The headline caught my attention: “Ex-Goldman Sachs Trader Surrenders to FBI After Securities Fraud Probe”. Wow, I thought to myself. Really? Almost 5 years after the financial crisis, the government is finally going after Goldman? Is that possible? Did Goldman stop appointing Treasury secretaries and NY Federal Reserve presidents? How is it possible that finally, after all of these years, after all of the articles, whistle blowers and hearings that the government decided to go after Goldman? Did someone finally realize the absurdity of having taxpayers kick in $10B to save the world’s preeminent financial services firm, without asking the Gazzilionaire Goldman partners to kick in some money?
Did the government finally find enough evidence that Goldman knew the mortgage market was blowing up at the same time that they were putting their stamp of approval on the securitized packages so they could sell them to pension funds, unions and investment firms? Is it because they found evidence that Goldman traders knew the credit agency rating of their securities were completely bogus but kept selling junk trances labeled as “A” grade? Was it because they knew the hundreds of billions of dollars of CDS that AIG was writing were never going to be paid, because their value exceeded the entire value of AIG several times over?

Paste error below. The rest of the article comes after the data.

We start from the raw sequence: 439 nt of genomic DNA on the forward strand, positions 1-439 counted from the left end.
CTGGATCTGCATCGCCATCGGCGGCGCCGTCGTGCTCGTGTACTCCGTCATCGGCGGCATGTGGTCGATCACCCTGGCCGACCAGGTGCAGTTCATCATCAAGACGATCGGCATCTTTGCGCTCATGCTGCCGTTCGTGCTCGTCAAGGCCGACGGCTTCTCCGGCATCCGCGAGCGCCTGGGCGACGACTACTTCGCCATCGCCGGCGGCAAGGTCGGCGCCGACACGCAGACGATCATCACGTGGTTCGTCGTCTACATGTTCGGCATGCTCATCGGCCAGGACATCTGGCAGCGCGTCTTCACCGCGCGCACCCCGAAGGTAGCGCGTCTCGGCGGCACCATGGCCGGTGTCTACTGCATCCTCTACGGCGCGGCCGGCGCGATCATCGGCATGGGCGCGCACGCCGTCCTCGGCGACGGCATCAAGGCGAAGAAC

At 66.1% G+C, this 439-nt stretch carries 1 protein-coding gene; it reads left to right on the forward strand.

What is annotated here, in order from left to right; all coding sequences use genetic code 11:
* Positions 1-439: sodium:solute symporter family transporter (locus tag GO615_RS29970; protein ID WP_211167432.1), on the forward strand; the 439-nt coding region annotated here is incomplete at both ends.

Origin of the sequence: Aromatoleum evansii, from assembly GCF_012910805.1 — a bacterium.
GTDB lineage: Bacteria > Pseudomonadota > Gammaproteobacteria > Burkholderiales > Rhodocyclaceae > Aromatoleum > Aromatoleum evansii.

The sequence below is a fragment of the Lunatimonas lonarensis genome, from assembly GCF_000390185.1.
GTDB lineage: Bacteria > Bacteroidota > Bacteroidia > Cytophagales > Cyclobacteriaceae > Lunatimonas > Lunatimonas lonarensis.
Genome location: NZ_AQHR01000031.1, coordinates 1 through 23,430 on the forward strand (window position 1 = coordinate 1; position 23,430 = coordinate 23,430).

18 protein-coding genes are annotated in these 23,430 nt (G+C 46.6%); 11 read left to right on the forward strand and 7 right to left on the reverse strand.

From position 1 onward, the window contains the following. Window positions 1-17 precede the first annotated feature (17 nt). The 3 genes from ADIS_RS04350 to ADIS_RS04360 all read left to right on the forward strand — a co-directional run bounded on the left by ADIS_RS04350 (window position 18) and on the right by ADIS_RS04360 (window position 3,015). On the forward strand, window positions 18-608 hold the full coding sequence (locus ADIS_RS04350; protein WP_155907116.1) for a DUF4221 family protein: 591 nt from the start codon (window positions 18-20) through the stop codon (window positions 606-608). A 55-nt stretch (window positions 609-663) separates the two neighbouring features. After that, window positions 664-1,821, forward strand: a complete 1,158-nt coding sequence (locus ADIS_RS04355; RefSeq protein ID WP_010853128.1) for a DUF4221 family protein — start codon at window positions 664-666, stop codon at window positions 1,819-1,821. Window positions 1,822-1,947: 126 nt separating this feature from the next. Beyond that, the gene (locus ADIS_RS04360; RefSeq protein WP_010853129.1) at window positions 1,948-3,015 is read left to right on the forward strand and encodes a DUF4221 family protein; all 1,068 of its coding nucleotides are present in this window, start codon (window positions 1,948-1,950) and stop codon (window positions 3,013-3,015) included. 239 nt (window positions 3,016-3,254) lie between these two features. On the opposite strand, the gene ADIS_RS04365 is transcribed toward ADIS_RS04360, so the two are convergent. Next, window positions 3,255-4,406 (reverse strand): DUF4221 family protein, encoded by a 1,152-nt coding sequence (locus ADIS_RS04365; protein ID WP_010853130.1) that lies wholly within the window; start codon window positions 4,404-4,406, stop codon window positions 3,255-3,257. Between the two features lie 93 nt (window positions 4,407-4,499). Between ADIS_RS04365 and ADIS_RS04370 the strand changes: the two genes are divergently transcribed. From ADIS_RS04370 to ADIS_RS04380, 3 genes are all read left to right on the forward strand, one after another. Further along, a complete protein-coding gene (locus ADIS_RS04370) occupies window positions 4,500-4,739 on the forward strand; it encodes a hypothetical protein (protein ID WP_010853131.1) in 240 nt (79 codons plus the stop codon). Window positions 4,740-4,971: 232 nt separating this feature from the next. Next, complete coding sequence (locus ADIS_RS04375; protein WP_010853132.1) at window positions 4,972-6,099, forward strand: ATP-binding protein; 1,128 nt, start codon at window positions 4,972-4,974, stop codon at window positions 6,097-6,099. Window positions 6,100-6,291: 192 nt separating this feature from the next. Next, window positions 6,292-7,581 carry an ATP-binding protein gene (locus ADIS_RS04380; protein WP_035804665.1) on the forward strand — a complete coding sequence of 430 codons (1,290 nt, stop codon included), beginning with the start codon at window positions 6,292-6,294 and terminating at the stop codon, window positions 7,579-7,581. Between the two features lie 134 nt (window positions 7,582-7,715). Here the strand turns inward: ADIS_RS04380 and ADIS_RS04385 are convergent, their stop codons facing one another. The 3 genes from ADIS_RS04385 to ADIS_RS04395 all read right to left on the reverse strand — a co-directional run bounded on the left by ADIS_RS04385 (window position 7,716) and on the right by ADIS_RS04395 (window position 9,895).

And then I started reading the story. Well, it turns out this has nothing to do with any of the above.
It turns out that a “rogue” trader had the audacity to exceed his trading limits, and is now charged with “intentionally concealing… the true huge size, as well as the risk and potential profits or losses associated” with his trades. Of course, the absurdity and the irony was too subtle for the press to pick up.
The absurdity of the fact that when firms like Goldman concealed their huge bets with off-balance sheet entities, derivatives that leveraged them 50x over, and tranches that were securitized with garbage loans but called “A” grade, result in the loss of billions to investors, they call it a “unforseeable” and they ask for tax payer bailouts, but when similar actions by a trader costs them $118 million, the FBI is called in because it’s a crime.
The funny thing is that if the trader’s bet had gone the right way, he’d be sitting behind the wheel of a Bentley Continental, not behind bars.